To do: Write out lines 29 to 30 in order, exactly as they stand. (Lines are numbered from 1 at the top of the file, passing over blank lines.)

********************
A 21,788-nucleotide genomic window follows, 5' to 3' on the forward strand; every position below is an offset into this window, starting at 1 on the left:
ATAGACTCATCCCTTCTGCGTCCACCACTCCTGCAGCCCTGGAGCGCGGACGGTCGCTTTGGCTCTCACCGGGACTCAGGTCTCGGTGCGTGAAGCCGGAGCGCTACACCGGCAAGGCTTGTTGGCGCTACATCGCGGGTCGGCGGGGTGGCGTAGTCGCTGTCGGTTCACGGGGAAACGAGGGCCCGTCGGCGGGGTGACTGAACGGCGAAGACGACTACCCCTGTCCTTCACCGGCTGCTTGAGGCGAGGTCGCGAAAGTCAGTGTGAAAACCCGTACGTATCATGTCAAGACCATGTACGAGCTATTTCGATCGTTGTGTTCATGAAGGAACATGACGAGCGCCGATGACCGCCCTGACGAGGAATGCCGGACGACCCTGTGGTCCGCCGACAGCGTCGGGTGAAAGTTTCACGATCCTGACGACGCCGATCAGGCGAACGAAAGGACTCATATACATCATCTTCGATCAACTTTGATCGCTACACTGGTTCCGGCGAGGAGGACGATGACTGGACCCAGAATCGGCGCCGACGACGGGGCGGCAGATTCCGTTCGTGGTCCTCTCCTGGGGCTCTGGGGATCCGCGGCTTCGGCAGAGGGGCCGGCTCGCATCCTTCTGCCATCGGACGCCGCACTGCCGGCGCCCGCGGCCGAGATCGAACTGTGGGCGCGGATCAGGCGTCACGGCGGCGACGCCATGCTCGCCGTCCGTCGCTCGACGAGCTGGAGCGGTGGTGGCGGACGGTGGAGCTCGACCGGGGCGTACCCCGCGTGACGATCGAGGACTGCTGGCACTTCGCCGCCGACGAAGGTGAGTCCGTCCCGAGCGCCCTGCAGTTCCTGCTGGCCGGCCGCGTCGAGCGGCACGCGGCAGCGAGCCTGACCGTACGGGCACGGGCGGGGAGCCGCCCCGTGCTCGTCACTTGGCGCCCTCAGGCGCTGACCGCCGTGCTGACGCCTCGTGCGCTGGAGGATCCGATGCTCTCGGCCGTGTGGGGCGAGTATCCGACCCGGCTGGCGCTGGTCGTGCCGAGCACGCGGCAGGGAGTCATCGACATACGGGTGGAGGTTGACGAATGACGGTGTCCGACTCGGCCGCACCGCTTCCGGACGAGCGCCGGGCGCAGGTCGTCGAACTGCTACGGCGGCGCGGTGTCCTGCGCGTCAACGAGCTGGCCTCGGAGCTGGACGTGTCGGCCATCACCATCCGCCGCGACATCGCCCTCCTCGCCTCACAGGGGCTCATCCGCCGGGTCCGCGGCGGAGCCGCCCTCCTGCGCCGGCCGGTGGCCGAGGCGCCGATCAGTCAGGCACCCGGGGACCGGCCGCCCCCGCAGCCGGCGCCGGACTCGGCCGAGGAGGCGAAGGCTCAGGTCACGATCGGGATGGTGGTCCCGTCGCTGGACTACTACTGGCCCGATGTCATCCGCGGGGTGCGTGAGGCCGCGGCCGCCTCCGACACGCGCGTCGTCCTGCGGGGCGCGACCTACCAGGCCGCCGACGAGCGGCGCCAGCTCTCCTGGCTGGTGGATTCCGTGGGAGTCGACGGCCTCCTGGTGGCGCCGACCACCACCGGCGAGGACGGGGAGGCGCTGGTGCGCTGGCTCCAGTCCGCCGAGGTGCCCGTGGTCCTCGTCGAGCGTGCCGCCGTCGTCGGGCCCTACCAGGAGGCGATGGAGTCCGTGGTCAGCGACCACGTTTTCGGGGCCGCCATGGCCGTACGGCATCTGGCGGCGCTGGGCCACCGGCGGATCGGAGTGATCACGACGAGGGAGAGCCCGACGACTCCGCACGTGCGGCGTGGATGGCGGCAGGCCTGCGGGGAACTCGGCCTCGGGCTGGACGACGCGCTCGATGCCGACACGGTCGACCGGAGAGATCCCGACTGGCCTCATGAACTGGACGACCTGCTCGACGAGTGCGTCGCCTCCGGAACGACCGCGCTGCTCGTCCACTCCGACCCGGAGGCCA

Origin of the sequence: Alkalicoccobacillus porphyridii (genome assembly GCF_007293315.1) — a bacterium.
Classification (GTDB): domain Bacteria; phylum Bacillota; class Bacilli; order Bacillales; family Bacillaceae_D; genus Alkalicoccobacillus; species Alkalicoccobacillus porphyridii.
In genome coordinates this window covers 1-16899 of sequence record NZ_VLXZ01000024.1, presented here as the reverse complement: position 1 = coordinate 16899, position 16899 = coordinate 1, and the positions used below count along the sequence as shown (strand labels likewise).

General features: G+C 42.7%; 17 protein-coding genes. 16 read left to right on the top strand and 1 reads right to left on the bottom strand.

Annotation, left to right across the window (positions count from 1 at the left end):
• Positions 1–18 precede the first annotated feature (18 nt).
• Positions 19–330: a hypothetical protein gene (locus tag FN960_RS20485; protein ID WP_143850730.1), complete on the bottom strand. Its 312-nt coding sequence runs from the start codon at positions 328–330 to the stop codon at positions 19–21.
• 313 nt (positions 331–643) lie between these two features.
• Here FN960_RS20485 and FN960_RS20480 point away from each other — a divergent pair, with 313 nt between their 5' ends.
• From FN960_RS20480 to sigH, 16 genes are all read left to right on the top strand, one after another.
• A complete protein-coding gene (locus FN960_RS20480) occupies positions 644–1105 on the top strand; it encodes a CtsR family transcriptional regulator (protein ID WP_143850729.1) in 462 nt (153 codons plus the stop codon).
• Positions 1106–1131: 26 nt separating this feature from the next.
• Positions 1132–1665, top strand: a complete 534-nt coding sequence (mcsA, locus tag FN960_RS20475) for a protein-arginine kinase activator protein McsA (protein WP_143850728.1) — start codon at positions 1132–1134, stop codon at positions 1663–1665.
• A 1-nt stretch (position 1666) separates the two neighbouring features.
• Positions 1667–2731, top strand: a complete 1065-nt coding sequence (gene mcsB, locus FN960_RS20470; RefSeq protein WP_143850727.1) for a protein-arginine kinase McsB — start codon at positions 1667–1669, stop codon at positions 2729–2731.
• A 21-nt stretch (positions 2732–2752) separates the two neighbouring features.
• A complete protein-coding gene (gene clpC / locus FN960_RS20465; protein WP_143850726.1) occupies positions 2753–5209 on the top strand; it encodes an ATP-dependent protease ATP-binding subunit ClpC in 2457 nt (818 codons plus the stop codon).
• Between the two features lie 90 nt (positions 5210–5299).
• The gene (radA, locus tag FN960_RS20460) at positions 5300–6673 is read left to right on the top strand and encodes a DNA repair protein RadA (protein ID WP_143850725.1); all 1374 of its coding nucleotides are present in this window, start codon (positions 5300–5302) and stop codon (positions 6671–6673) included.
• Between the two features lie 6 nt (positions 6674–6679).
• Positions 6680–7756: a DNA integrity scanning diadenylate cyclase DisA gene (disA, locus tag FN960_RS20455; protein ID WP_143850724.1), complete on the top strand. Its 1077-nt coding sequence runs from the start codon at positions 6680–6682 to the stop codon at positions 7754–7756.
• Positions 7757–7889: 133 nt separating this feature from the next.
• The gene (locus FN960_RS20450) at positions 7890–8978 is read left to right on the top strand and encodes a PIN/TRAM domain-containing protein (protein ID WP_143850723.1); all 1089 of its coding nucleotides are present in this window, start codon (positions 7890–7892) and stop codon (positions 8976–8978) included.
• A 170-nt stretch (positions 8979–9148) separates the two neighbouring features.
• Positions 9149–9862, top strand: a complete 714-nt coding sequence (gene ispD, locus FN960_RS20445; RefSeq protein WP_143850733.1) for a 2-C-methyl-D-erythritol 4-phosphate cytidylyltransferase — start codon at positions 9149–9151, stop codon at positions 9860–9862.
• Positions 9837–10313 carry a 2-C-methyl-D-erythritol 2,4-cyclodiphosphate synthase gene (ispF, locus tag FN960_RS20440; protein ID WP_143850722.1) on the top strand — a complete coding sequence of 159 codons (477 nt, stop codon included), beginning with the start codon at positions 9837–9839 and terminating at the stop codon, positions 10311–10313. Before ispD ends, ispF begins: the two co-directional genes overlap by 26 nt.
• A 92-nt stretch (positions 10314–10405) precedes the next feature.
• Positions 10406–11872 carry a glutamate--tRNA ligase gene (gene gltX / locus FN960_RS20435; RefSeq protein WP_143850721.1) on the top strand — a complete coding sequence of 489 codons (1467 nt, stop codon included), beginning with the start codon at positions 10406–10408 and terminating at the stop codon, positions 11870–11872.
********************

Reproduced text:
• A 92-nt stretch (positions 10314–10405) precedes the next feature.
• Positions 10406–11872 carry a glutamate--tRNA ligase gene (gene gltX / locus FN960_RS20435; RefSeq protein WP_143850721.1) on the top strand — a complete coding sequence of 489 codons (1467 nt, stop codon included), beginning with the start codon at positions 10406–10408 and terminating at the stop codon, positions 11870–11872.